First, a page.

Life of foreigners in Russia, life of russian people abroad; problems that experience expats in Moscow, St.Peterburg and other russian cities


Postby Adam » 28 Jan 2009, 08:26

A framework for understanding the etiology of organizational behavior is presented. The framework is based on theory and research from interactional psychology, vocational psychology, I/O psychology, and organizational theory. The framework proposes that organizations are functions of the kinds of people they contain and, further, that the people there are functions of an attraction-selection-attrition (ASA) cycle. The ASA cycle is proposed as an alternative model for understanding organizations and the causes of the structures, processes, and technology of organizations. First, the ASA framework is developed through a series of propositions. Then some implications of the model are outlined, including (1) the difficulty of bringing about change in organizations, (2) the utility of personality and interest measures for understanding organizational behavior, (3) the genesis of organizational climate and culture, (4) the importance of recruitment, and (5) the need for person-based theories of leadership and job attitudes. It is concluded that contemporary I/O psychology is overly dominated by situationist theories of the behavior of organizations and the people in them.
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Location: moscow



Postby Sasha » 04 Feb 2009, 14:24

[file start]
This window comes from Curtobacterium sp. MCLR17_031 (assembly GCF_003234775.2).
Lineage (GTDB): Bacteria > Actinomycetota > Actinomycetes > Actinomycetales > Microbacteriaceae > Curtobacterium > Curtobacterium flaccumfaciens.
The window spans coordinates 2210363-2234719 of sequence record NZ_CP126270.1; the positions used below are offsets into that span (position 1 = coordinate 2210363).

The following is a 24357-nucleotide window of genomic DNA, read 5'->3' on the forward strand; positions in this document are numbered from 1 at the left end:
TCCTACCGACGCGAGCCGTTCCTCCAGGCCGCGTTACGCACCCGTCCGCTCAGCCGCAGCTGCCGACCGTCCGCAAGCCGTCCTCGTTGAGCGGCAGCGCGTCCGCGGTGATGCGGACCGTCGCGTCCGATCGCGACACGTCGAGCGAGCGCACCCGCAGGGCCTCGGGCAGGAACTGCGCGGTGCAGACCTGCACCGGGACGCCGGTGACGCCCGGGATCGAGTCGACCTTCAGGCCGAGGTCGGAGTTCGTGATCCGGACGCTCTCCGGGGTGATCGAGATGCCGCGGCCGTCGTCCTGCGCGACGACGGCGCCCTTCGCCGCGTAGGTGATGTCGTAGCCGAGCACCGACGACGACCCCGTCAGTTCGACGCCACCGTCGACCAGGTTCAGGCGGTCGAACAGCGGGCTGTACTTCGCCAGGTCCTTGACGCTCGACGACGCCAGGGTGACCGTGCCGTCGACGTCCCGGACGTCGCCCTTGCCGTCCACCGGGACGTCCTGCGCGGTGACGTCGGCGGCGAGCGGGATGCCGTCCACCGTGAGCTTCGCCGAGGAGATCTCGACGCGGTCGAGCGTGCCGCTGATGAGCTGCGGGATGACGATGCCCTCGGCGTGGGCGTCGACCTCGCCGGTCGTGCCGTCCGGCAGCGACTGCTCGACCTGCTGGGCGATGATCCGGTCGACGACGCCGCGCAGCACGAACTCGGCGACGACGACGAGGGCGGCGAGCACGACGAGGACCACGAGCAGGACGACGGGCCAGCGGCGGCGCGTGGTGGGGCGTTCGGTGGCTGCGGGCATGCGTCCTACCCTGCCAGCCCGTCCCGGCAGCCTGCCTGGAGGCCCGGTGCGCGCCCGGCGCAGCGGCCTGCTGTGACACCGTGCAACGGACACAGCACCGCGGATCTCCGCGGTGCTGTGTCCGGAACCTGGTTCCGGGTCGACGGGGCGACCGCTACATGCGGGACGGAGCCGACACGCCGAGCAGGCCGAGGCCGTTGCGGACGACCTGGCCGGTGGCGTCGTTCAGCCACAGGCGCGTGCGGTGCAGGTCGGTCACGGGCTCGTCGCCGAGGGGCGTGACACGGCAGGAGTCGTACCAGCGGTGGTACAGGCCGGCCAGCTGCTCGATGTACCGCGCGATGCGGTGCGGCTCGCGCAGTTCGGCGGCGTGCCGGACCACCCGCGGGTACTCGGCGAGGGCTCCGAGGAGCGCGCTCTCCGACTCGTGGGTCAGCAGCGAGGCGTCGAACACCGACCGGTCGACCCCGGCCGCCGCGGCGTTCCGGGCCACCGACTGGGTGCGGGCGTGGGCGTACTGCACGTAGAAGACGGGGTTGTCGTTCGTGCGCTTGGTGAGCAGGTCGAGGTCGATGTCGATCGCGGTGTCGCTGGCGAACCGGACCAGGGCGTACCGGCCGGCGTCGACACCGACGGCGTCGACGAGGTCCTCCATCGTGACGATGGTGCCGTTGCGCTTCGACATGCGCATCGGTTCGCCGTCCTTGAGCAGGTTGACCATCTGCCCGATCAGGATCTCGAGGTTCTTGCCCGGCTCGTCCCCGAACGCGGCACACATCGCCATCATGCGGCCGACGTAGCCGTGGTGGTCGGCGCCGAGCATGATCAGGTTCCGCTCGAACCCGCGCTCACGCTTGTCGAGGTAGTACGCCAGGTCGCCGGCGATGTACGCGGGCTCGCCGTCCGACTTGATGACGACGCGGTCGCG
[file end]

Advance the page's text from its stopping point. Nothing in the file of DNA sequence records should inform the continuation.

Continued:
This study tests the hypotheses that (1) congruence between internal need states and external environments drives the organizational-choice process and (2) those attracted to particular organizations are more homogeneous than the applicant pool in general. Subjects were evaluated on 14 needs using the Jackson Personality Research Form. They then viewed two video-taped segments of simulated campus interviews to gain information about two distinct types of organizational reward systems. The interview segments entered the discussion in progress to avoid any reference to a particular job that might introduce an occupational confound. Subjects received job offers from both organizations and were asked to indicate which of the two organizations they found more attractive by accepting one of the offers. Analysis of variance results indicated only weak support for the congruency hypothesis. Differences were observed in nAch between the groups of subjects attracted to each organization. No differences were found for any of the other need strength measures. This suggests that the subjects attracted to the different organizations were substantially similar. Hierarchial factor analysis of the PRF has suggested a six-factor structure that appears consistent with the second-order factors from other respectable personality measures. This suggests that the second-order solution may be a parsimonious mapping of the personality domain and may therefore be more relevant in testing these hypotheses. The analysis was repeated using these dimensions. The results suggest that work force homogeneity may be more complex than originally considered. Implications for the homogeneity hypothesis are discussed, and suggestions for further study of this concept are offered.
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Joined: 28 Jan 2009, 14:40
Location: samara

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